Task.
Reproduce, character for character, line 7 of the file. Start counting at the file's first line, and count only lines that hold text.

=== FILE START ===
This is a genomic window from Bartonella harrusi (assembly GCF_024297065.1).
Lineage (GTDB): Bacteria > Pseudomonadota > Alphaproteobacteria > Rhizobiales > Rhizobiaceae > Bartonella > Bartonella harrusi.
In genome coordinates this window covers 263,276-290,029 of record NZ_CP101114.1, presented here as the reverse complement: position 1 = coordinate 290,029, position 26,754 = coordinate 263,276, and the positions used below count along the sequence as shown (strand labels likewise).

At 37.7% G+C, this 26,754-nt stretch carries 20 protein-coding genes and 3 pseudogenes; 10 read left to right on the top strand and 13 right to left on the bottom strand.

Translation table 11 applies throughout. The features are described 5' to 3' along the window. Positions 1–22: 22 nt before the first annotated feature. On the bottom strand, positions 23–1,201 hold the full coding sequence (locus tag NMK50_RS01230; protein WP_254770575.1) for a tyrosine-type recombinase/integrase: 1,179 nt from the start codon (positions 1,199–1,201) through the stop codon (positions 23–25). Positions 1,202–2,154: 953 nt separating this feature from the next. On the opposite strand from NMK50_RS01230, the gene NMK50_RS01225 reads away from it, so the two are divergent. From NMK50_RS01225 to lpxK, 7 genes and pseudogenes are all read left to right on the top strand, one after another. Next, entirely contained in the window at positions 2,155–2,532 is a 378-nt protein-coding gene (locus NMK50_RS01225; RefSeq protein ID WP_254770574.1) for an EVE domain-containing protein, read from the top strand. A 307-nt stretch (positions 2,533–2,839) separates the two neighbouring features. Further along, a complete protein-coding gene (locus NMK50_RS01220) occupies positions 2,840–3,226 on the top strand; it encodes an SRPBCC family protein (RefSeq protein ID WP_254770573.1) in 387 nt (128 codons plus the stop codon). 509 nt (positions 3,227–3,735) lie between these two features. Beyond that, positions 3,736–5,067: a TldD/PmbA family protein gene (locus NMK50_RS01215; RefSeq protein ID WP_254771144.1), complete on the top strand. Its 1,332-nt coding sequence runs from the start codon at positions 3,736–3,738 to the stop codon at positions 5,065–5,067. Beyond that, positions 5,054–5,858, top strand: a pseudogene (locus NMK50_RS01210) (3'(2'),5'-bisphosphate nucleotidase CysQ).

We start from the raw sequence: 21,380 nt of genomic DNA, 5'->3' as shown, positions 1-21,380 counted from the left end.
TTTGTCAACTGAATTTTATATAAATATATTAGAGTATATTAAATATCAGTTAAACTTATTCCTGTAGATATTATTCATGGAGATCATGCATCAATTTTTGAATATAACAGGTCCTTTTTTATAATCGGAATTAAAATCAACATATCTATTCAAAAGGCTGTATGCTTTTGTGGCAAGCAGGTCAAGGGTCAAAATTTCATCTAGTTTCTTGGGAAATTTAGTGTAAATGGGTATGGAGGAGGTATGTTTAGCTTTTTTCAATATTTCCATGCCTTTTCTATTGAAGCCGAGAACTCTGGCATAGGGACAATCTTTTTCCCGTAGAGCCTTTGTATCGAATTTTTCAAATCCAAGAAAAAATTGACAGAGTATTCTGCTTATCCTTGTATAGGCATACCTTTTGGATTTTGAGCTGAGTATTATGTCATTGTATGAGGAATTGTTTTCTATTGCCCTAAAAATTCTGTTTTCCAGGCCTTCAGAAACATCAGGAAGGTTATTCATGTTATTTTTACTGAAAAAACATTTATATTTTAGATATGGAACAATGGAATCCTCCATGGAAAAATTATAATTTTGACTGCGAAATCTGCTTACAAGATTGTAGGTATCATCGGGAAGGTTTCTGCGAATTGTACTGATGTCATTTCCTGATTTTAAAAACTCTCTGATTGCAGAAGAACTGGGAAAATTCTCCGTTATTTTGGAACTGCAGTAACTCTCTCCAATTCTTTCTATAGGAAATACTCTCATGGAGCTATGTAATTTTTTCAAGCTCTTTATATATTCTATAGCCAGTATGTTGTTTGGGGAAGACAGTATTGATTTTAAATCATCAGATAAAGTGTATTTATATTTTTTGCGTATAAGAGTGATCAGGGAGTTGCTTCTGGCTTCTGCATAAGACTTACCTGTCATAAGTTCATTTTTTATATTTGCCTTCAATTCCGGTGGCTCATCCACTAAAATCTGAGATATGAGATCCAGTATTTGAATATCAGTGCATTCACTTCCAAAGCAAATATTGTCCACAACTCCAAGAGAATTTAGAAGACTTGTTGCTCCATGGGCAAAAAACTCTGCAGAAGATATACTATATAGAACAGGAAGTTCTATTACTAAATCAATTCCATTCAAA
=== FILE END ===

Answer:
TTTGTCAACTGAATTTTATATAAATATATTAGAGTATATTAAATATCAGTTAAACTTATTCCTGTAGATATTATTCATGGAGATCATGCATCAATTTTTGAATATAACAGGTCCTTTTTTATAATCGGAATTAAAATCAACATATCTATTCAAAAGGCTGTATGCTTTTGTGGCAAGCAGGTCAAGGGTCAAAATTTCATCTAGTTTCTTGGGAAATTTAGTGTAAATGGGTATGGAGGAGGTATGTTTAGCTTTTTTCAATATTTCCATGCCTTTTCTATTGAAGCCGAGAACTCTGGCATAGGGACAATCTTTTTCCCGTAGAGCCTTTGTATCGAATTTTTCAAATCCAAGAAAAAATTGACAGAGTATTCTGCTTATCCTTGTATAGGCATACCTTTTGGATTTTGAGCTGAGTATTATGTCATTGTATGAGGAATTGTTTTCTATTGCCCTAAAAATTCTGTTTTCCAGGCCTTCAGAAACATCAGGAAGGTTATTCATGTTATTTTTACTGAAAAAACATTTATATTTTAGATATGGAACAATGGAATCCTCCATGGAAAAATTATAATTTTGACTGCGAAATCTGCTTACAAGATTGTAGGTATCATCGGGAAGGTTTCTGCGAATTGTACTGATGTCATTTCCTGATTTTAAAAACTCTCTGATTGCAGAAGAACTGGGAAAATTCTCCGTTATTTTGGAACTGCAGTAACTCTCTCCAATTCTTTCTATAGGAAATACTCTCATGGAGCTATGTAATTTTTTCAAGCTCTTTATATATTCTATAGCCAGTATGTTGTTTGGGGAAGACAGTATTGATTTTAAATCATCAGATAAAGTGTATTTATATTTTTTGCGTATAAGAGTGATCAGGGAGTTGCTTCTGGCTTCTGCATAAGACTTACCTGTCATAAGTTCATTTTTTATATTTGCCTTCAATTCCGGTGGCTCATCCACTAAAATCTGAGATATGAGATCCAGTATTTGAATATCAGTGCATTCACTTCCAAAGCAAATATTGTCCACAACTCCAAGAGAATTTAGAAGACTTGTTGCTCCATGGGCAAAAAACTCTGCAGAAGATATACTATATAGAACAGGAAGTTCTATTACTAAATCAATTCCATTCAAA